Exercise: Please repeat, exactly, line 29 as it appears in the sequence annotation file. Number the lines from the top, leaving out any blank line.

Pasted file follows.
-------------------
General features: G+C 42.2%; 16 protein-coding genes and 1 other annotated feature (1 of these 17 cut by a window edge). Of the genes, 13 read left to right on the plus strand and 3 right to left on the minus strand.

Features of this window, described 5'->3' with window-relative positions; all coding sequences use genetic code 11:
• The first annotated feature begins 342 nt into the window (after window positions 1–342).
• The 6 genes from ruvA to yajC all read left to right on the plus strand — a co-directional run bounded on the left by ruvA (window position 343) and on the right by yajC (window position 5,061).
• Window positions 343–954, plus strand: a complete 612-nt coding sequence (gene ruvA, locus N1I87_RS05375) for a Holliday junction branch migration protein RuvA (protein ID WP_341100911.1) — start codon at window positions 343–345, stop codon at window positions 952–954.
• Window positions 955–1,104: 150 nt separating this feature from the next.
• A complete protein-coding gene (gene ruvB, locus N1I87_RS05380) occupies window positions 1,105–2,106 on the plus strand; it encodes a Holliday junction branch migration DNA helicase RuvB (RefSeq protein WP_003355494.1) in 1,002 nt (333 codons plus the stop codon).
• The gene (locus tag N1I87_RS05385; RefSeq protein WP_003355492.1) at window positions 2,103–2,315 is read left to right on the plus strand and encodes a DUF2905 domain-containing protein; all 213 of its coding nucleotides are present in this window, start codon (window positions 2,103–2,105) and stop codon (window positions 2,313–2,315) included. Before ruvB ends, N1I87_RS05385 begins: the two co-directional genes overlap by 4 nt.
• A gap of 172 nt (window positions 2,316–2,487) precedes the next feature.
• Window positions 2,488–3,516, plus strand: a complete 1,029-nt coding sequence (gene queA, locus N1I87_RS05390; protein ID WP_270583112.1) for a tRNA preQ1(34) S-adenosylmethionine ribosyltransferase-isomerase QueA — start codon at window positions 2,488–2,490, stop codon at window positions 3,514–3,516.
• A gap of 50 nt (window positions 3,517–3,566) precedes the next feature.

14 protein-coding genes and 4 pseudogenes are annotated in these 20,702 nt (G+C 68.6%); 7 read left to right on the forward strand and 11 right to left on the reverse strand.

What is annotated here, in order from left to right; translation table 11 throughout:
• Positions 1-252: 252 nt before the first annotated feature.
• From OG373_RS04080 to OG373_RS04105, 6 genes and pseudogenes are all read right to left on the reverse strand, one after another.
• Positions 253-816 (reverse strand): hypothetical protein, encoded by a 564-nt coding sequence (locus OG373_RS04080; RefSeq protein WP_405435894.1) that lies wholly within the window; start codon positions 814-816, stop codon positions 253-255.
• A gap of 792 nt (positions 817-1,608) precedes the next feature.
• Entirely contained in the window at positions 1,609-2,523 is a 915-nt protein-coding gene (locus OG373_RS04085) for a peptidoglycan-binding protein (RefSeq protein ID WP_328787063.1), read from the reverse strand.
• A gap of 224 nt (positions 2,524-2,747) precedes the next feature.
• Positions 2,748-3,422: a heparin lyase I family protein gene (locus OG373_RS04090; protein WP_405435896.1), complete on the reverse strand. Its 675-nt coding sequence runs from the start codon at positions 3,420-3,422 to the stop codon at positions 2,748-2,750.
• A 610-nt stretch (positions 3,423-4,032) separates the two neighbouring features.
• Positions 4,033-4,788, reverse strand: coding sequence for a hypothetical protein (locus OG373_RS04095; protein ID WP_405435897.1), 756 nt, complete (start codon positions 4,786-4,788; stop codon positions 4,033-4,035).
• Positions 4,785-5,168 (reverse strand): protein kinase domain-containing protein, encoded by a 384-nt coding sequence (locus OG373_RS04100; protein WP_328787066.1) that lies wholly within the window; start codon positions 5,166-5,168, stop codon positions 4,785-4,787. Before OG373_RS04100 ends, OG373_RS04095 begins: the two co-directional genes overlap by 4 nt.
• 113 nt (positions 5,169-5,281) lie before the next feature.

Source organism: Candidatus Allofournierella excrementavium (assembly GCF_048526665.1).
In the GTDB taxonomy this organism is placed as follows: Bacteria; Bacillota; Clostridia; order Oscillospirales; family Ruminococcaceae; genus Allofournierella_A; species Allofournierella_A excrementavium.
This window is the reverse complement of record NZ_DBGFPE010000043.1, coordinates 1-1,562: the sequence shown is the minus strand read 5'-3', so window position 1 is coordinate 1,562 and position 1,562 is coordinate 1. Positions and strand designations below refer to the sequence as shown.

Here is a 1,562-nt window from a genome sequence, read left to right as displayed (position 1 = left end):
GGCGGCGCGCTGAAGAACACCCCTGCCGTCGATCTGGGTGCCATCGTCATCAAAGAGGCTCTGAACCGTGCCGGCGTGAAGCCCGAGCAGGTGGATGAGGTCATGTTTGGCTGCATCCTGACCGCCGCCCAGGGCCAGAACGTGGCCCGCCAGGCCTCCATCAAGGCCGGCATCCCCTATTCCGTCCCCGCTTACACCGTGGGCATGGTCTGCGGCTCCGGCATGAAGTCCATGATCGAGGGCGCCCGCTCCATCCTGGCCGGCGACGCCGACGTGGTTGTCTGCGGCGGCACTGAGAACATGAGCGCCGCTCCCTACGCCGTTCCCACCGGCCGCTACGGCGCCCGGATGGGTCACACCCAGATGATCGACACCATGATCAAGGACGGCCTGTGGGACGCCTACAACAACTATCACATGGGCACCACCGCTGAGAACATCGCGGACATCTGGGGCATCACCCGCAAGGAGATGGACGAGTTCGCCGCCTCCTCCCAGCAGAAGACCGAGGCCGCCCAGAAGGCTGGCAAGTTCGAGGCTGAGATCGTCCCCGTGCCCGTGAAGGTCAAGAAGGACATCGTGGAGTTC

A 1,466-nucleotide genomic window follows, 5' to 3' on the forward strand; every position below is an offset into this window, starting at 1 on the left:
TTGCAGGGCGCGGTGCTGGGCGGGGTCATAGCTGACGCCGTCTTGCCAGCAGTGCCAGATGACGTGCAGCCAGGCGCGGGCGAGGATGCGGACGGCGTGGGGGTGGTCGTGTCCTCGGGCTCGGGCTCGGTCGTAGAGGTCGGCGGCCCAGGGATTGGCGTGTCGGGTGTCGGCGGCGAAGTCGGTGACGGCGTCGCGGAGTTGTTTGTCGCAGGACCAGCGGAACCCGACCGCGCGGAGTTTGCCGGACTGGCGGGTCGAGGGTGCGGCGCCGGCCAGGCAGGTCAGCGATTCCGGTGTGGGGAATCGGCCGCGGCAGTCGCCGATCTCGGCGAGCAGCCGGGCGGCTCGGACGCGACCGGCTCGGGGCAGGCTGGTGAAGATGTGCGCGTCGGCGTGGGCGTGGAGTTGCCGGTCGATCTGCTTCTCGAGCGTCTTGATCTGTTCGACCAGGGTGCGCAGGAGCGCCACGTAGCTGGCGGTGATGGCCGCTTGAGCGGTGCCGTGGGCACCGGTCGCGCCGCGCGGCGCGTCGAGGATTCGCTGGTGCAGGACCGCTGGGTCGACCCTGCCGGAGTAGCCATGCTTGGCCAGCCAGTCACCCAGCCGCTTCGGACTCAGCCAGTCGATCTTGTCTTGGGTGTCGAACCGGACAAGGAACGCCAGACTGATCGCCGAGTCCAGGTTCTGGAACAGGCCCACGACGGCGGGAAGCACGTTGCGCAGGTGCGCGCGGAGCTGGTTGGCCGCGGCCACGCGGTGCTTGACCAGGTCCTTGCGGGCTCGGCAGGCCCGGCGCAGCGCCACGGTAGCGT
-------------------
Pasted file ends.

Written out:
GGCGGCGCGCTGAAGAACACCCCTGCCGTCGATCTGGGTGCCATCGTCATCAAAGAGGCTCTGAACCGTGCCGGCGTGAAGCCCGAGCAGGTGGATGAGGTCATGTTTGGCTGCATCCTGACCGCCGCCCAGGGCCAGAACGTGGCCCGCCAGGCCTCCATCAAGGCCGGCATCCCCTATTCCGTCCCCGCTTACACCGTGGGCATGGTCTGCGGCTCCGGCATGAAGTCCATGATCGAGGGCGCCCGCTCCATCCTGGCCGGCGACGCCGACGTGGTTGTCTGCGGCGGCACTGAGAACATGAGCGCCGCTCCCTACGCCGTTCCCACCGGCCGCTACGGCGCCCGGATGGGTCACACCCAGATGATCGACACCATGATCAAGGACGGCCTGTGGGACGCCTACAACAACTATCACATGGGCACCACCGCTGAGAACATCGCGGACATCTGGGGCATCACCCGCAAGGAGATGGACGAGTTCGCCGCCTCCTCCCAGCAGAAGACCGAGGCCGCCCAGAAGGCTGGCAAGTTCGAGGCTGAGATCGTCCCCGTGCCCGTGAAGGTCAAGAAGGACATCGTGGAGTTC